It’s January 9th here in the allegedly snowy Bavarian Alps but, other than an inch that fell last week and melted the next day, we have not seen a hint of that white stuff. What we do have is rain and drizzle and fog and damp bone chilling gray nasty weather. Is that descriptive enough? Do you get a mental image of how yucky the weather is here?
This is what I’m talking about. But, I shouldn’t complain. Next week we’ll probably have 3 feet of snow!
In other words, perfect weather to be sitting by the wood stove reading, with a pot of tea on the table next to your left elbow. At least that’s the way I’m set up!
Brewing a pot of tea is easy but unless you’re of the mind set to throw a tea bag in a mug and nuke it in the microwave, there are a few necessary and important steps to follow. The results are more than worth the few extra minutes it takes to make a lovely pot of tea. If you have never tried it, I think you’ll be surprised and pleased with the results. Now, if I only had a fist full of butter cookies, I’d be totally content!
Here’s what we’ll need
A few days ago, I stopped at the tea shop in Rosenheim to purchase a new supply of Jasmine Tea. The store is Tea Gschwendner. A chain store here in Europe that also has a shop in Chicago. They specialize in quality teas and the variety is astounding! The proprietor presented me with a book about tea which tells all the countries their teas come from and how the various climates affect the taste of tea. I chose one variety of Jasmine tea and she gave me a sample of another kind, plus the measuring spoon. Such service! Yep….she hooked me in and I will go back.
OK….enough. Let’s make a QUART of tea. First step is to make sure you have good water. If you’re happy with the water from your tap, that’s fine. Our water here is treated to remove minerals and the taste is well…..different. Bottled water is the answer for us and as it is 10 cents a Liter, it is well worth purchasing.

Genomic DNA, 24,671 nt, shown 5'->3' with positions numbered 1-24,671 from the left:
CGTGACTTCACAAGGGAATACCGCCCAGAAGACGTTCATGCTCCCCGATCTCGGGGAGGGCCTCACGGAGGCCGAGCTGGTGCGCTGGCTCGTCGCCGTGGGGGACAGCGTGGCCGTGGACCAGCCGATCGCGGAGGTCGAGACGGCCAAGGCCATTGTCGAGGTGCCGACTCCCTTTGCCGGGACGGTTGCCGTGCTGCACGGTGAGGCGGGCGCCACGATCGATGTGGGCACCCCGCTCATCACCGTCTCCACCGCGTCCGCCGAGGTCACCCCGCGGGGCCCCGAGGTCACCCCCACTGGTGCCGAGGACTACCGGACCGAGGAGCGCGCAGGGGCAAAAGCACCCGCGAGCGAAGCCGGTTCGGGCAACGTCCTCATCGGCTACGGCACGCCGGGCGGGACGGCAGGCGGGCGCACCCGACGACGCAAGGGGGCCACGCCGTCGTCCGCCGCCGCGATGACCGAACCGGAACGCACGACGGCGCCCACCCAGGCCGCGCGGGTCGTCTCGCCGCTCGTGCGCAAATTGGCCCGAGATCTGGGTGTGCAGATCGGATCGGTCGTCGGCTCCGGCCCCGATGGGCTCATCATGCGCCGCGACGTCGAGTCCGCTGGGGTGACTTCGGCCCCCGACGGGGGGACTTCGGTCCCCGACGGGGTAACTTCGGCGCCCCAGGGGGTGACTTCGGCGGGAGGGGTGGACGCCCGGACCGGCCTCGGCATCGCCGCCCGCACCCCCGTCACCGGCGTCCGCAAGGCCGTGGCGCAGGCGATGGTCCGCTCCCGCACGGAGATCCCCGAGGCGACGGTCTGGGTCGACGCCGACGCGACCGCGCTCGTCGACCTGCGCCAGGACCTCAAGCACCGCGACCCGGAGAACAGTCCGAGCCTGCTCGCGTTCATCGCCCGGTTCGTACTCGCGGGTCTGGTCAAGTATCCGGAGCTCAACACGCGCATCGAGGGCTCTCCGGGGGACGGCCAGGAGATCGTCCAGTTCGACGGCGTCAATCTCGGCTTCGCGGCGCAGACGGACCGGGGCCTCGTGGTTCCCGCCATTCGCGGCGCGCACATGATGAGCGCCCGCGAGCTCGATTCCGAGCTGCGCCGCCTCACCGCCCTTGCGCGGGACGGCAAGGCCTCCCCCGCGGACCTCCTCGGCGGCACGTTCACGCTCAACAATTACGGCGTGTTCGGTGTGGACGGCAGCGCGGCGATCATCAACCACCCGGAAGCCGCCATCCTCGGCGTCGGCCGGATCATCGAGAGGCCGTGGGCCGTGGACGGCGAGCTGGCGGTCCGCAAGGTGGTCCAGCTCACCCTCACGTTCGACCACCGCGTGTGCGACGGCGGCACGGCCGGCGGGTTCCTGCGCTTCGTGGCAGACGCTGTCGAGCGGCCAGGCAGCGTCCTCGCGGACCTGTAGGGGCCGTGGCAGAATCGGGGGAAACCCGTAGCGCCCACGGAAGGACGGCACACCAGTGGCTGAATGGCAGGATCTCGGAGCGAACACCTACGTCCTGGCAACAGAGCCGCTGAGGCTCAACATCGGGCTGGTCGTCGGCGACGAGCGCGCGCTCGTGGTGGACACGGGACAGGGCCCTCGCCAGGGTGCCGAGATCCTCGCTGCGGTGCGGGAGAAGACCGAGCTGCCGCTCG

Next we need to boil water using your favorite pan. Add a little over one quart of water to the pan.I have an electric kettle which I love because as soon as the water comes to boil it shuts off. That’s important! If you keep boiling the water, it ends up tasting “flat.” So just bring it to a boil and remove it from the heat.
Take your teapot and slosh in a little of the boiled water. Swish it around for a a few seconds to warm the pot then empty it out. Warming the pot first will help keep your pot of tea hot and your tea leaves won’t be shocked when hit with the boiling water. You don’t want shocked tea leaves. Poor things! I really thought you wanted to see a picture of my kitchen sink. Ha!
Now, we add the tea leaves to the bottom of the pot. Scatter the tea leaves across the pot. No clumping! I wish I could give you exact measurements for the amount of tea to use, but honestly, tea varies so much, you have to experiment a bit. For my Jasmine tea, I used 1-1/2 teaspoons and it was plenty strong. For Orange Pekoe, the rule of thumb is 1 teaspoon per cup of water and 1 for the pot.
Next, add your boiled water. The tea leaves will start to expand and float to the top. No worries, OK? Because as soon as they are fully expanded and soak up the water, they conveniently sink to the bottom!
Put the cover on your teapot and let it rest or steep for 3-4 minutes to develop all the flavors and let the leaves settle.
That’s it. Pour yourself a comforting cup of tea. Grab a book, a magazine or the tv remote and the heck with the weather!
Doesn’t that just look wonderful? One last hint. Taste your tea before dumping in sugar. Teas also vary in sweetness and you don’t want to ruin this perfectly lovely pot of tea by making it overly sweet.
Now, where are those cookies?